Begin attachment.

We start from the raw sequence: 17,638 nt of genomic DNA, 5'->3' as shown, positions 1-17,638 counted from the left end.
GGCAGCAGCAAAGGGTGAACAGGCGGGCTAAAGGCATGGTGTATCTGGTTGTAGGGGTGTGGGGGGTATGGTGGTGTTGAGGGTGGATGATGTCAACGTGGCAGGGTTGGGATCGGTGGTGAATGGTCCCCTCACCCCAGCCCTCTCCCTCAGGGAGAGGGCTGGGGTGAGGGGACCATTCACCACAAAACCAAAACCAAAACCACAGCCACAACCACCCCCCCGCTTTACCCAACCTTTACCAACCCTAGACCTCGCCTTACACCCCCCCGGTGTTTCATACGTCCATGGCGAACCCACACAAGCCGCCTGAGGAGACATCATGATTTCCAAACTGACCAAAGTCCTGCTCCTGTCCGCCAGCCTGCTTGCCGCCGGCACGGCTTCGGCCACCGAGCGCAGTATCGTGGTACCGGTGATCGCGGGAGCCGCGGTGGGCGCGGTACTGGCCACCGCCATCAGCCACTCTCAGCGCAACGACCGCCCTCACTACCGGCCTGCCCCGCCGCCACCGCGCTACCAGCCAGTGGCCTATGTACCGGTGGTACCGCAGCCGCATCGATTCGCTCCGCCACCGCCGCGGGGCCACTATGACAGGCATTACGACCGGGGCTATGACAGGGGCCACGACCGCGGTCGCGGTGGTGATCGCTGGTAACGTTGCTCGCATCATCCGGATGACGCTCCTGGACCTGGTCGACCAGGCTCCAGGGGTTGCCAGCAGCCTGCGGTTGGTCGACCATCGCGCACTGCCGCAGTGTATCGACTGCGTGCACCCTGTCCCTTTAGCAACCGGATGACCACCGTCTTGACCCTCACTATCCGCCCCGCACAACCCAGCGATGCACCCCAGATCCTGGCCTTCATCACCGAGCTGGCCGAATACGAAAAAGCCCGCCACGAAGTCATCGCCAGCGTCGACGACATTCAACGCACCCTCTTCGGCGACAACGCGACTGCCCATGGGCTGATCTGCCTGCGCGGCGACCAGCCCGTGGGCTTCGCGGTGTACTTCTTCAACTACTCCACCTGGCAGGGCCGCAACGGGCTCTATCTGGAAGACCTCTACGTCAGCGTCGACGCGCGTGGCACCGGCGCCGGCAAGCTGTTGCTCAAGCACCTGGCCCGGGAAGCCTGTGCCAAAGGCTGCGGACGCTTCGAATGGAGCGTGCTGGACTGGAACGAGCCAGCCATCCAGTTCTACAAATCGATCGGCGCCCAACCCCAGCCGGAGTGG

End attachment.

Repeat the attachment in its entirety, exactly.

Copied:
We start from the raw sequence: 17,638 nt of genomic DNA, 5'->3' as shown, positions 1-17,638 counted from the left end.
GGCAGCAGCAAAGGGTGAACAGGCGGGCTAAAGGCATGGTGTATCTGGTTGTAGGGGTGTGGGGGGTATGGTGGTGTTGAGGGTGGATGATGTCAACGTGGCAGGGTTGGGATCGGTGGTGAATGGTCCCCTCACCCCAGCCCTCTCCCTCAGGGAGAGGGCTGGGGTGAGGGGACCATTCACCACAAAACCAAAACCAAAACCACAGCCACAACCACCCCCCCGCTTTACCCAACCTTTACCAACCCTAGACCTCGCCTTACACCCCCCCGGTGTTTCATACGTCCATGGCGAACCCACACAAGCCGCCTGAGGAGACATCATGATTTCCAAACTGACCAAAGTCCTGCTCCTGTCCGCCAGCCTGCTTGCCGCCGGCACGGCTTCGGCCACCGAGCGCAGTATCGTGGTACCGGTGATCGCGGGAGCCGCGGTGGGCGCGGTACTGGCCACCGCCATCAGCCACTCTCAGCGCAACGACCGCCCTCACTACCGGCCTGCCCCGCCGCCACCGCGCTACCAGCCAGTGGCCTATGTACCGGTGGTACCGCAGCCGCATCGATTCGCTCCGCCACCGCCGCGGGGCCACTATGACAGGCATTACGACCGGGGCTATGACAGGGGCCACGACCGCGGTCGCGGTGGTGATCGCTGGTAACGTTGCTCGCATCATCCGGATGACGCTCCTGGACCTGGTCGACCAGGCTCCAGGGGTTGCCAGCAGCCTGCGGTTGGTCGACCATCGCGCACTGCCGCAGTGTATCGACTGCGTGCACCCTGTCCCTTTAGCAACCGGATGACCACCGTCTTGACCCTCACTATCCGCCCCGCACAACCCAGCGATGCACCCCAGATCCTGGCCTTCATCACCGAGCTGGCCGAATACGAAAAAGCCCGCCACGAAGTCATCGCCAGCGTCGACGACATTCAACGCACCCTCTTCGGCGACAACGCGACTGCCCATGGGCTGATCTGCCTGCGCGGCGACCAGCCCGTGGGCTTCGCGGTGTACTTCTTCAACTACTCCACCTGGCAGGGCCGCAACGGGCTCTATCTGGAAGACCTCTACGTCAGCGTCGACGCGCGTGGCACCGGCGCCGGCAAGCTGTTGCTCAAGCACCTGGCCCGGGAAGCCTGTGCCAAAGGCTGCGGACGCTTCGAATGGAGCGTGCTGGACTGGAACGAGCCAGCCATCCAGTTCTACAAATCGATCGGCGCCCAACCCCAGCCGGAGTGG